By Kirill Graminschi
The trouble with Catastrophe Bonds
The article presents the difficulties insurance companies face when they are issuing catastrophe bonds. Do they efficiently hedge against large-scale disasters? It is very difficult hedging against catastrophic losses. Japan’s March earthquake, tsunami and nuclear disaster threat could cost the insurance industry between $21 and $34 billion. The catastrophe bonds are not helping much the insurance companies, although they were designed to do so. Catastrophe bonds have limits on type and location of the disaster they will cover. A large number of catastrophe bonds covered the losses only in Tokyo, although the actual losses occurred far away from there. In 1990s these risk-linked securities where designed to spread the risk to financial investors after Hurricane Andrew hit Florida and the quake in Northridge, California. The market works in the following way: an insurance company issues bonds to financial investors. During the life of the security the insurer is paying to the investor a coupon interest rate. If the loss is not occurring, the insurer returns the amount paid when the bond matures. If the loss occurs, the insurer is not returning any money and is using the funds paid by the investor to cover the losses. Many investors are satisfied with the returns on catastrophe bonds which results in unsatisfactory results of financial hedging to insurance companies. Despite the fact that catastrophe bonds are not providing the protection that the insurance companies would like to see on their books, there are no signs that the insurers might drop that option. According to Credit Suisse’s head of Insurance Linked Strategies Niklaus Hilti the long-term future of the catastrophe bonds in unpredictable. He also added that from the outlook of insurance companies, traditional reinsurance is a better hedge. Investors bet on Catastrophe Bonds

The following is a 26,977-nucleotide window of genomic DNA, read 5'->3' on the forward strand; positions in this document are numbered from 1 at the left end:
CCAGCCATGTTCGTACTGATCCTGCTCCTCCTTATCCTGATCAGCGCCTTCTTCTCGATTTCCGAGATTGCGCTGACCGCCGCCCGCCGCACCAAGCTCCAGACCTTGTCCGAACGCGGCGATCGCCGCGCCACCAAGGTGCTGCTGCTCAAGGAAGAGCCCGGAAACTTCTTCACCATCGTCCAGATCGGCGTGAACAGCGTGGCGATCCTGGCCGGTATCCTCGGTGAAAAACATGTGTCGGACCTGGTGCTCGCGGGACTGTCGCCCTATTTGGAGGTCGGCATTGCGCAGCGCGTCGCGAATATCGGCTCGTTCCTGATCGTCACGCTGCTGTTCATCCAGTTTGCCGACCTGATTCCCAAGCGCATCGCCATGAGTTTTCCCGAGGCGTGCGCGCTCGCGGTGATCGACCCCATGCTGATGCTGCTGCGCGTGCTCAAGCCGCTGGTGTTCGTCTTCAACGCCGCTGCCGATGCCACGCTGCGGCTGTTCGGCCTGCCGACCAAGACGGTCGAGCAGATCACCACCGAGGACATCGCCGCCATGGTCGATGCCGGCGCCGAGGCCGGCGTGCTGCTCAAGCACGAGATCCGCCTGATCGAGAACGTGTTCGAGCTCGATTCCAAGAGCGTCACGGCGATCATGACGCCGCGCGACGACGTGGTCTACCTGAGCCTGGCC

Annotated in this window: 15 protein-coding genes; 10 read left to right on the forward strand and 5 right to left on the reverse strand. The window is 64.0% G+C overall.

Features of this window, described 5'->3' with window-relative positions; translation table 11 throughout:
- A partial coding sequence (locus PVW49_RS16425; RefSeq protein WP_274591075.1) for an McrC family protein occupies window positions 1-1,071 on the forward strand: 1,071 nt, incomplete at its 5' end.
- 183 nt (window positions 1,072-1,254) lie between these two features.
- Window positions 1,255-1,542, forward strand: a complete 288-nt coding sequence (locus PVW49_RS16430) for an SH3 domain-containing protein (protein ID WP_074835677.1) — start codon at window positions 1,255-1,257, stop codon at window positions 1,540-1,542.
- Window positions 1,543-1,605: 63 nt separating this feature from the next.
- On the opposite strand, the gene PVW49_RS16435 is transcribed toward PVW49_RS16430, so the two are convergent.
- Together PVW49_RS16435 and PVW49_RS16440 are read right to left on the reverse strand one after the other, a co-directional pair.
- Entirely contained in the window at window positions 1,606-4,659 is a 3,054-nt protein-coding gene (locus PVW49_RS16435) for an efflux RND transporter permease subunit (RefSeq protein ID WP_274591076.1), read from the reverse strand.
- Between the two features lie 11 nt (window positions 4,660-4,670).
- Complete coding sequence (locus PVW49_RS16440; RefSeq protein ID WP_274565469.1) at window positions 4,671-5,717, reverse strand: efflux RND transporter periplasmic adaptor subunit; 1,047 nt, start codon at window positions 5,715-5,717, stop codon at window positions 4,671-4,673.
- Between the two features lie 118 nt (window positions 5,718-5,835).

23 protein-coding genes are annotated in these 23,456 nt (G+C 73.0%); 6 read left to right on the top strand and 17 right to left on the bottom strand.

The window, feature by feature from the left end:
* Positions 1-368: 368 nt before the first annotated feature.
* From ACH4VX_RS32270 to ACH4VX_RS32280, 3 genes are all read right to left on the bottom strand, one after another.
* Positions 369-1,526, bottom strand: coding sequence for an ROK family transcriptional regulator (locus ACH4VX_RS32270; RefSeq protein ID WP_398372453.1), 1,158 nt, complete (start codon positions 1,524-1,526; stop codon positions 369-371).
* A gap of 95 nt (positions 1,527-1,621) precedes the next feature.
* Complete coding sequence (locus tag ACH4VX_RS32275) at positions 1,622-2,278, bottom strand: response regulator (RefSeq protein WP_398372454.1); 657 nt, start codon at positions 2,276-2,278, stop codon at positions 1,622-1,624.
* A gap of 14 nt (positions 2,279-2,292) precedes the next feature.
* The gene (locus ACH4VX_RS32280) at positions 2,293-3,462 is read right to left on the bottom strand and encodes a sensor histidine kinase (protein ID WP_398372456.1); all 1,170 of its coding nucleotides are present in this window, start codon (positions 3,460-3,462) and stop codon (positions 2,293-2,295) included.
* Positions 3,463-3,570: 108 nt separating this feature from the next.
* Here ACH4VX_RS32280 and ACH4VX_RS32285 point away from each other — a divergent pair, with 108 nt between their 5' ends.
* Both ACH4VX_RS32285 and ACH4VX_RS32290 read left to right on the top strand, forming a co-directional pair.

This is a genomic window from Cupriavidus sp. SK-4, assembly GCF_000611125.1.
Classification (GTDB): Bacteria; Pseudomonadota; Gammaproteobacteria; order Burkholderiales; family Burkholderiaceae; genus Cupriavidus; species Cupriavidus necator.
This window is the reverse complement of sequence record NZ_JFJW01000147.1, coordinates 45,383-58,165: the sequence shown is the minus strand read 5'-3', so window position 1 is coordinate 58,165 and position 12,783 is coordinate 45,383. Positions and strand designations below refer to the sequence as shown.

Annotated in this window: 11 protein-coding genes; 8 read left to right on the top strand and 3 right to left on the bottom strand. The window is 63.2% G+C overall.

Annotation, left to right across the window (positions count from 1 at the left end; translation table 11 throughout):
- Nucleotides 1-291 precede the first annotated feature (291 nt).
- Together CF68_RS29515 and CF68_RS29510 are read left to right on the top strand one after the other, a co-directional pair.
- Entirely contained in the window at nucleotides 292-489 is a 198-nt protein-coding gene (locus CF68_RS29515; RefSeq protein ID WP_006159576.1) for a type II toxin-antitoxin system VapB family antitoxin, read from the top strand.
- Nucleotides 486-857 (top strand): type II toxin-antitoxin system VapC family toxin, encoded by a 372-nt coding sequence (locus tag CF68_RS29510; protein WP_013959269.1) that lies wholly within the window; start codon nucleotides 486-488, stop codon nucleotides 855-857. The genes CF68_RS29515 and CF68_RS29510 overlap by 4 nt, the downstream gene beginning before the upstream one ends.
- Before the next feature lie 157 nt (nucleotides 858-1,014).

The article portrays the growing trend and...
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